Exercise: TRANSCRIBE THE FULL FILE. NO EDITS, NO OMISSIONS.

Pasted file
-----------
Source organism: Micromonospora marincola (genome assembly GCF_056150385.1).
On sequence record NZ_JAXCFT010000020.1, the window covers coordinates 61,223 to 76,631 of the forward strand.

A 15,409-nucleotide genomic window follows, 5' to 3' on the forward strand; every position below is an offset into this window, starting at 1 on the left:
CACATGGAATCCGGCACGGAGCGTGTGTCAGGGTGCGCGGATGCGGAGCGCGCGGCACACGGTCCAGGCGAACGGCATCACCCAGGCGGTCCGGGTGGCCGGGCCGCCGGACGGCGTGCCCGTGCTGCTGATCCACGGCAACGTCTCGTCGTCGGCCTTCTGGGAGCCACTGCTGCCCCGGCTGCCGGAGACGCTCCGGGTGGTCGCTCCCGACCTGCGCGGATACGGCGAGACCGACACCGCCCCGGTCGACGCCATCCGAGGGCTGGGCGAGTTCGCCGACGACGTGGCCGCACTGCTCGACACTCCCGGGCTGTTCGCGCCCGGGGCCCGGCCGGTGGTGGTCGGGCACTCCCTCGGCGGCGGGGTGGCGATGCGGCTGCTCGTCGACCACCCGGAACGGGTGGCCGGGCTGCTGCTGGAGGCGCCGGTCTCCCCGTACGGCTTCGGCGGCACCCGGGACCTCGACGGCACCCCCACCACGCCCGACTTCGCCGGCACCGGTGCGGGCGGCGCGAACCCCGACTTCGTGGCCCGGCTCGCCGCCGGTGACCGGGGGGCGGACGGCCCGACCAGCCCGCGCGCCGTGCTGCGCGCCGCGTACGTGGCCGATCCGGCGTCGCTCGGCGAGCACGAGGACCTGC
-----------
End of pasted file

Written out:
Source organism: Micromonospora marincola (genome assembly GCF_056150385.1).
On sequence record NZ_JAXCFT010000020.1, the window covers coordinates 61,223 to 76,631 of the forward strand.

A 15,409-nucleotide genomic window follows, 5' to 3' on the forward strand; every position below is an offset into this window, starting at 1 on the left:
CACATGGAATCCGGCACGGAGCGTGTGTCAGGGTGCGCGGATGCGGAGCGCGCGGCACACGGTCCAGGCGAACGGCATCACCCAGGCGGTCCGGGTGGCCGGGCCGCCGGACGGCGTGCCCGTGCTGCTGATCCACGGCAACGTCTCGTCGTCGGCCTTCTGGGAGCCACTGCTGCCCCGGCTGCCGGAGACGCTCCGGGTGGTCGCTCCCGACCTGCGCGGATACGGCGAGACCGACACCGCCCCGGTCGACGCCATCCGAGGGCTGGGCGAGTTCGCCGACGACGTGGCCGCACTGCTCGACACTCCCGGGCTGTTCGCGCCCGGGGCCCGGCCGGTGGTGGTCGGGCACTCCCTCGGCGGCGGGGTGGCGATGCGGCTGCTCGTCGACCACCCGGAACGGGTGGCCGGGCTGCTGCTGGAGGCGCCGGTCTCCCCGTACGGCTTCGGCGGCACCCGGGACCTCGACGGCACCCCCACCACGCCCGACTTCGCCGGCACCGGTGCGGGCGGCGCGAACCCCGACTTCGTGGCCCGGCTCGCCGCCGGTGACCGGGGGGCGGACGGCCCGACCAGCCCGCGCGCCGTGCTGCGCGCCGCGTACGTGGCCGATCCGGCGTCGCTCGGCGAGCACGAGGACCTGC